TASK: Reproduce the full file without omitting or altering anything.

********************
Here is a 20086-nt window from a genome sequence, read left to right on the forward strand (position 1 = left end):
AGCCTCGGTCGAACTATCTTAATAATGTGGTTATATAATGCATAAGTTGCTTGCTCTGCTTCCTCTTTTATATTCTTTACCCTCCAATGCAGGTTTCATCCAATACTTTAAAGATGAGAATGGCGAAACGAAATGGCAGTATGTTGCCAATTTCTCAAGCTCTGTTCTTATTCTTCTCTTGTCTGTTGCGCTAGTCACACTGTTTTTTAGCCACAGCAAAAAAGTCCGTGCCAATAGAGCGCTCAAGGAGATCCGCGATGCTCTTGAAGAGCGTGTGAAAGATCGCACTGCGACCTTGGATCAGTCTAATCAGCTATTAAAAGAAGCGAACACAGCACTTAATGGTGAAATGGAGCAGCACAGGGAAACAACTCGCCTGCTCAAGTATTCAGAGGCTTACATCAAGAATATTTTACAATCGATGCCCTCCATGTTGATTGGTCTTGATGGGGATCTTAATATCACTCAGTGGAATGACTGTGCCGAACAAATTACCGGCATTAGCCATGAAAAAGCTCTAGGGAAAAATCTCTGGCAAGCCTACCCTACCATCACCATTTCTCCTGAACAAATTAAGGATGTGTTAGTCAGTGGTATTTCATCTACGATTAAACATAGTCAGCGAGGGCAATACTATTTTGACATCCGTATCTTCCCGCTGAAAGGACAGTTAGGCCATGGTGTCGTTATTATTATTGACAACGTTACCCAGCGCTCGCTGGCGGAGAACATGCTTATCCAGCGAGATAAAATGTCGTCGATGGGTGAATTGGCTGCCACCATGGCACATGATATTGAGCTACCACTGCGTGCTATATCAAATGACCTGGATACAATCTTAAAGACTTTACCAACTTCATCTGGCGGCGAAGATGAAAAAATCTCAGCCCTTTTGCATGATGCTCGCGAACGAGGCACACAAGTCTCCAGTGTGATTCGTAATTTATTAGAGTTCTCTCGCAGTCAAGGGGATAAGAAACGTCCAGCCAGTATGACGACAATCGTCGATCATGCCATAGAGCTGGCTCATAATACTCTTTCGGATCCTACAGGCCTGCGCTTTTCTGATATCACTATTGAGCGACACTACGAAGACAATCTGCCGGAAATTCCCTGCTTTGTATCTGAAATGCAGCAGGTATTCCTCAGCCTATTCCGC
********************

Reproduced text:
Here is a 20086-nt window from a genome sequence, read left to right on the forward strand (position 1 = left end):
AGCCTCGGTCGAACTATCTTAATAATGTGGTTATATAATGCATAAGTTGCTTGCTCTGCTTCCTCTTTTATATTCTTTACCCTCCAATGCAGGTTTCATCCAATACTTTAAAGATGAGAATGGCGAAACGAAATGGCAGTATGTTGCCAATTTCTCAAGCTCTGTTCTTATTCTTCTCTTGTCTGTTGCGCTAGTCACACTGTTTTTTAGCCACAGCAAAAAAGTCCGTGCCAATAGAGCGCTCAAGGAGATCCGCGATGCTCTTGAAGAGCGTGTGAAAGATCGCACTGCGACCTTGGATCAGTCTAATCAGCTATTAAAAGAAGCGAACACAGCACTTAATGGTGAAATGGAGCAGCACAGGGAAACAACTCGCCTGCTCAAGTATTCAGAGGCTTACATCAAGAATATTTTACAATCGATGCCCTCCATGTTGATTGGTCTTGATGGGGATCTTAATATCACTCAGTGGAATGACTGTGCCGAACAAATTACCGGCATTAGCCATGAAAAAGCTCTAGGGAAAAATCTCTGGCAAGCCTACCCTACCATCACCATTTCTCCTGAACAAATTAAGGATGTGTTAGTCAGTGGTATTTCATCTACGATTAAACATAGTCAGCGAGGGCAATACTATTTTGACATCCGTATCTTCCCGCTGAAAGGACAGTTAGGCCATGGTGTCGTTATTATTATTGACAACGTTACCCAGCGCTCGCTGGCGGAGAACATGCTTATCCAGCGAGATAAAATGTCGTCGATGGGTGAATTGGCTGCCACCATGGCACATGATATTGAGCTACCACTGCGTGCTATATCAAATGACCTGGATACAATCTTAAAGACTTTACCAACTTCATCTGGCGGCGAAGATGAAAAAATCTCAGCCCTTTTGCATGATGCTCGCGAACGAGGCACACAAGTCTCCAGTGTGATTCGTAATTTATTAGAGTTCTCTCGCAGTCAAGGGGATAAGAAACGTCCAGCCAGTATGACGACAATCGTCGATCATGCCATAGAGCTGGCTCATAATACTCTTTCGGATCCTACAGGCCTGCGCTTTTCTGATATCACTATTGAGCGACACTACGAAGACAATCTGCCGGAAATTCCCTGCTTTGTATCTGAAATGCAGCAGGTATTCCTCAGCCTATTCCGC